area Boy Scouts; Utah LP Gas, Inc. in Salt Lake City; the
Department of Public Works in Louisville, Ky.; the National Propane
Gas Association in Chicago; and the Port of Portland Aviation
Airfield in Portland, Ore.
Equipped with a 6.8-liter V-10 engine, the propane-powered Excursion
has the same performance characteristics of the base gasoline model.
Two fuel tanks with a capacity of nearly 40 gallons give the
vehicle a driving range of about 250 miles between refills.
Since the 1999 model year, all Ford sport utility vehicles and
Windstar minivan sold in the U.S and Canada have been low emission
vehicles (LEV). Last year, Ford announced that all 2000 model year
F-Series pickups and Excursion would also be LEV. In the 2000 model
year, Ford will put more than two million LEVs on the road annually
in North America - far in advance of any regulatory requirements.
In addition to low emissions, the conventional gasoline-powered
Excursion has many other environmentally responsible attributes
including a high recyclable content and the use of recycled
materials. More than 85 percent of each Excursion by weight can be
recycled at the end of its automotive life, and nearly one-fifth of
the vehicle is made of recycled materials including steel, aluminum,
rubber and plastics.
Comments from several fleet operators receiving the vehicles from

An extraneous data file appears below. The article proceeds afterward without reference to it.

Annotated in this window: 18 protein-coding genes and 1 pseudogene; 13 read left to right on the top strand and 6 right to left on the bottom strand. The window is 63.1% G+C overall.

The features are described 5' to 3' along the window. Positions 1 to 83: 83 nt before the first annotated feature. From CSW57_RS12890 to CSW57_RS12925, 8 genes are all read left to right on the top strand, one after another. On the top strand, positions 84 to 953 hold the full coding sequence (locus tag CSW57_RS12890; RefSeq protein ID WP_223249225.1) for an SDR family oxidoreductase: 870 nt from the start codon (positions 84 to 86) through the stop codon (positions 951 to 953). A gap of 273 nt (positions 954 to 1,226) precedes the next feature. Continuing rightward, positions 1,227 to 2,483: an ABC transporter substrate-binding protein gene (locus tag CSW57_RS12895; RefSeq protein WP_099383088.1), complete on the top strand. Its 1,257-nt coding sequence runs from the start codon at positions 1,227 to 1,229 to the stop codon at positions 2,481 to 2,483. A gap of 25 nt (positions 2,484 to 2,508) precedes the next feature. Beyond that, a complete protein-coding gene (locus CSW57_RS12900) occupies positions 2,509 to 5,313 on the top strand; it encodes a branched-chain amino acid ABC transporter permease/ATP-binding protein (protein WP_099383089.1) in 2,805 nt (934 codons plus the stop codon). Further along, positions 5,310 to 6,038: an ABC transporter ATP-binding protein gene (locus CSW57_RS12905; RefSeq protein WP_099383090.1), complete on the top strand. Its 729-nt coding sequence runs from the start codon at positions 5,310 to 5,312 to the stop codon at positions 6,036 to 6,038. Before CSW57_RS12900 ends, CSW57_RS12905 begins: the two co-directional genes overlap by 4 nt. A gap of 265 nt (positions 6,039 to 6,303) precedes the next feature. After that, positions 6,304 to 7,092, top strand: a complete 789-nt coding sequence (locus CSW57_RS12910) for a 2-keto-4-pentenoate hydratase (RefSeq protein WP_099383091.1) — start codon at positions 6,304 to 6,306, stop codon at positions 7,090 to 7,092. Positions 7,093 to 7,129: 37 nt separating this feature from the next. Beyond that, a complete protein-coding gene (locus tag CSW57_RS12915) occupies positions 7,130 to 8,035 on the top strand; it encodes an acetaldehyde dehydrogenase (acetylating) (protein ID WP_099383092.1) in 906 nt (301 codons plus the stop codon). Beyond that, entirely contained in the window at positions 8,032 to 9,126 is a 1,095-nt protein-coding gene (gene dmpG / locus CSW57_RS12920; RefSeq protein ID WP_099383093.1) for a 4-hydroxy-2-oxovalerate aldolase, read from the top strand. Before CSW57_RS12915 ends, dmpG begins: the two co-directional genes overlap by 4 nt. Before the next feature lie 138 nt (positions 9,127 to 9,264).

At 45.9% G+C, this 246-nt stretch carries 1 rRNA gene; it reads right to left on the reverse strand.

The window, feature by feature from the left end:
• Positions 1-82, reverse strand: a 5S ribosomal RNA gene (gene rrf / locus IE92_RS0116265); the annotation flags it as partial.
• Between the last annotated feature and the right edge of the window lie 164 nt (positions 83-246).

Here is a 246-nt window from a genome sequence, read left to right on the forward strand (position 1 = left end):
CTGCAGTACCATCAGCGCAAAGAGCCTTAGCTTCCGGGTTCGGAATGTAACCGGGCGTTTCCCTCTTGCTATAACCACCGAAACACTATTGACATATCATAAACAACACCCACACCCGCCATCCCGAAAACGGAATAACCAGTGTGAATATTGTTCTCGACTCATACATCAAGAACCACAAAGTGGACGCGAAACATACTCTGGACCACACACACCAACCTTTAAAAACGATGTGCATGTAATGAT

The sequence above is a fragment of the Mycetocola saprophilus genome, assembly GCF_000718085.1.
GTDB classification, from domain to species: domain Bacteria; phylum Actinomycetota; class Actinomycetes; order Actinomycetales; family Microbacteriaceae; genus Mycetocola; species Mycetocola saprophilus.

around the country are listed below:
Denver area Boy Scouts
Richard Fisher, Director of Field
Services for the Denver area Boy Scouts, is anxiously anticipating
the arrival of his group's Ford LPG Excursion. The Urban Boy Scout
program serves the city of Denver and six surrounding counties and
reaches approximately 3,000 scouts. Fisher estimates about 15 to 20
percent of these scouts will participate in programs involving the
Excursion. Fisher says the vehicle will be excellent for camping
and field trips as well as public awareness projects like parades
and local displays.
Not only is Fisher happy to have a vehicle capable of transporting
scouts and their gear to various areas where they may encounter poor
weather or rough terrain, he is also excited about the vehicle's low
"Air pollution is a big issue in the Denver area. Our scouting
program focuses on conservation and energy education and I think a